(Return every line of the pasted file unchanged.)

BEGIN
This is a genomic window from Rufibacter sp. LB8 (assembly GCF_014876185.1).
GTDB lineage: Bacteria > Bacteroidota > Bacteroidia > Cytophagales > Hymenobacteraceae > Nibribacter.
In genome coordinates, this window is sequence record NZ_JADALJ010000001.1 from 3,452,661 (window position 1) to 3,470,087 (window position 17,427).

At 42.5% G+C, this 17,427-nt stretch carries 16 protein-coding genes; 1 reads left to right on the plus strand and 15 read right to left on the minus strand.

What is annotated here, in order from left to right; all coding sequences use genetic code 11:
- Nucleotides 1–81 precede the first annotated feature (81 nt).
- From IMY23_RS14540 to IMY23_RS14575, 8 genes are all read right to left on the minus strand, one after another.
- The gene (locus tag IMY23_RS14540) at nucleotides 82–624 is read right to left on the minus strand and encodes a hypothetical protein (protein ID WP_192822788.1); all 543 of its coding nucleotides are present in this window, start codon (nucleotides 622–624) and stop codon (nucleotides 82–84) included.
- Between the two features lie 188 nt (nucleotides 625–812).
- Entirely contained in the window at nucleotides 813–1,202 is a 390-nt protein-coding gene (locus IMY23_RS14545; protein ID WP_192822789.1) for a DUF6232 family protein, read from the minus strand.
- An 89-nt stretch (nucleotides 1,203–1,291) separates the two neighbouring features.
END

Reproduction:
This is a genomic window from Rufibacter sp. LB8 (assembly GCF_014876185.1).
GTDB lineage: Bacteria > Bacteroidota > Bacteroidia > Cytophagales > Hymenobacteraceae > Nibribacter.
In genome coordinates, this window is sequence record NZ_JADALJ010000001.1 from 3,452,661 (window position 1) to 3,470,087 (window position 17,427).

At 42.5% G+C, this 17,427-nt stretch carries 16 protein-coding genes; 1 reads left to right on the plus strand and 15 read right to left on the minus strand.

What is annotated here, in order from left to right; all coding sequences use genetic code 11:
- Nucleotides 1–81 precede the first annotated feature (81 nt).
- From IMY23_RS14540 to IMY23_RS14575, 8 genes are all read right to left on the minus strand, one after another.
- The gene (locus tag IMY23_RS14540) at nucleotides 82–624 is read right to left on the minus strand and encodes a hypothetical protein (protein ID WP_192822788.1); all 543 of its coding nucleotides are present in this window, start codon (nucleotides 622–624) and stop codon (nucleotides 82–84) included.
- Between the two features lie 188 nt (nucleotides 625–812).
- Entirely contained in the window at nucleotides 813–1,202 is a 390-nt protein-coding gene (locus IMY23_RS14545; protein ID WP_192822789.1) for a DUF6232 family protein, read from the minus strand.
- An 89-nt stretch (nucleotides 1,203–1,291) separates the two neighbouring features.